Former Facebook President Sean Parker (and founder of the music sharing site Napster) rocked the business world late last year when he controversially claimed that Facebook and other social media sites are “exploiting vulnerability in human psychology” and asked “god knows what it’s doing to our children’s brains.” Certainly he is not the first figure to express misgivings about social media, but perhaps the most prominent to date.
We all know why many startups lean heavily towards social media marketing at the start. But is there ever an argument for startups to avoid social media? We look at four successful companies / industries that do just that, and what startups can learn:
Apple has always been extremely selective when it comes to social media. The Apple brand runs social media accounts, but they show zero activity and accept no comments from followers. Apple Music however has been active for a long time on social and Apple Support has an active Twitter feed to answer user queries. Apple joined Instagram in August 2017 to support the “shot on iPhone” campaign featuring content captured by iPhone users, which until now, only featured on billboards and print ads.
So why doesn’t the Apple brand speak to its audience via social? Generally commentators agree that as a brand with a tightly controlled brand voice, Apple has, as Tim Nudd at Adweek argues “long resisted getting its hands dirty in social, where spontaneity and honest connections are everything.” Apple have generated successful word of mouth and customer loyalty campaigns around their products for years; why would they need to talk about them on social media if others are doing the work for them? Also in a recent interview Apple CEO Tim Cook indicated that he saw the world of social media as fundamentally at odds with Apple’s core vision; social media harvests and sells user data whereas Apple prides itself on protecting user privacy at all costs.
- “Social media” is an extremely broad term, and Apple clearly cherry-picks the individual platforms that support their business objectives. Be selective rather than thinking you have to be everywhere all of the time.
- Think about your company’s values: do they fit with those of social media?
This cigarette brand simply avoids all social media. Years of advertising regulation on any kind of brand associated with smoking means it is just not worth the risk of them getting sued over a breach – in 2014 they were highly criticized for launching a marketing campaign aimed at young people. There’s simply not enough upside, so they don’t bother. Interestingly their parent company Philip Morris does run active pages on the main platforms but only use them to promote open jobs and news on the company’s charitable efforts. However there is not a single product picture to be seen on their pages.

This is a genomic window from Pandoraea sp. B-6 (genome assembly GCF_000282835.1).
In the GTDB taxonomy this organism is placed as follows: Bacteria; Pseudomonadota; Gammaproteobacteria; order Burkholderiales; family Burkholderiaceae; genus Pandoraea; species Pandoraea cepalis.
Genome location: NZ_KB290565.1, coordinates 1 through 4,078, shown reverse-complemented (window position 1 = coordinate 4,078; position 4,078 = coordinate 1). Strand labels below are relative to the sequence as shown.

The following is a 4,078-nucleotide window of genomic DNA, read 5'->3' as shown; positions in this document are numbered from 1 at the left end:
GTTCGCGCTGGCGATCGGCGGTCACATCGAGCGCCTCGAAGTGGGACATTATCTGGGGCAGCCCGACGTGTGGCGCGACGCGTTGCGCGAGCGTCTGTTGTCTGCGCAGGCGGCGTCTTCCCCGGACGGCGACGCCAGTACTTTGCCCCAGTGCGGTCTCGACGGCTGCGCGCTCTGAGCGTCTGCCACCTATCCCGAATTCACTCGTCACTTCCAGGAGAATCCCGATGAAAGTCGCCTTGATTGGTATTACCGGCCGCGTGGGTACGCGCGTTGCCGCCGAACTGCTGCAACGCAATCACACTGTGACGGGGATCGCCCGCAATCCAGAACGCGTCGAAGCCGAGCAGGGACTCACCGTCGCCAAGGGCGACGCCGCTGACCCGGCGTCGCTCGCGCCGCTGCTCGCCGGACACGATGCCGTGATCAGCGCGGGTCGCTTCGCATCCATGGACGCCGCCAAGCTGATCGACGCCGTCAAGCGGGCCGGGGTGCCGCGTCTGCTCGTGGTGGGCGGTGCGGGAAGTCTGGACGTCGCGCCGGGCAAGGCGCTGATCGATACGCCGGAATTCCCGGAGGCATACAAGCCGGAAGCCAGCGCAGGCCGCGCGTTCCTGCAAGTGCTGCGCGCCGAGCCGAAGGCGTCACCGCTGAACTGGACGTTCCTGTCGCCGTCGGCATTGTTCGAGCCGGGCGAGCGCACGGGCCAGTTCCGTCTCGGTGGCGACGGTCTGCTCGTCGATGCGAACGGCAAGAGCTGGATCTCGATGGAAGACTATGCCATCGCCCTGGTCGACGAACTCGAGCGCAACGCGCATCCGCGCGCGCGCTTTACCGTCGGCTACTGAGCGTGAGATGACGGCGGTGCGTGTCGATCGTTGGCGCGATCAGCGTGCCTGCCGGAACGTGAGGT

- If marketing in your industry is highly regulated, ask yourself whether social media is worth the effort. Perhaps other areas of your business, aside from your product, could benefit from a social presence?
In a recent website check of the 385 B2B publicly listed companies they represent, Munich-based digital agency 3q5 found that very few of their small and medium companies were active on social media. Why? Christian Doll, Senior Consultant at 3q5, admitted it was partly an issue of lack of resources but also one of relevance: “Their customers are there, but these companies have a direct sales team so their customers wouldn’t think to connect with them via social media. It just wouldn’t make sense.” Doll also reports that these companies are eager to avoid any media shitstorms social media might cause.
- Ask first if your customers are there, but also if social media is relevant to your industry and if it makes sense for your company as a sales or HR tool.
Augustiner is one of the most successful and cult beers in Munich (indeed also in Berlin-Mitte and its popularity is growing in the USA too), but the brand does not engage in social media or indeed advertising of any kind. Why? In response to press enquiries, the brewery itself responds that it focuses all of 100% resources on the “quality of its beer”. Speaking to the Tagesspiegel, Andreas Gut from the Bavarian Academy for Advertising sees that Augustiner have created an aura “which cannot be artificially produced by advertising campaigns. The quality of the product is convincing enough on its own. This is more sustainable.” But aside from having a great product, central to Augustiner’s success is its strong brand – elements of which include tradition (the beer dates back to 1294), nostalgia (the beer still boasts the old-fashioned brown bottles favored by the monks), anti-big business (the brewery is one of the few remaining in Munich not owned by the international beer chains) and privacy (the brewery does not release its sales figures). Each brand element essentially clashes with the essence of what social media represents.
- Produce a great product!
- Define your brand and ask yourself: do these sit well with the values at the core of the social media project?
Despite Mr Parker’s recent comments to the contrary, social media will remain central to the performance marketing mix. However, it remains only one element. Here at SevenVentures we encourage startups to think critically about how social media contributes to their wider business strategy and evaluate the impact on their brand.
Alt-Text: Businesses that avoid social media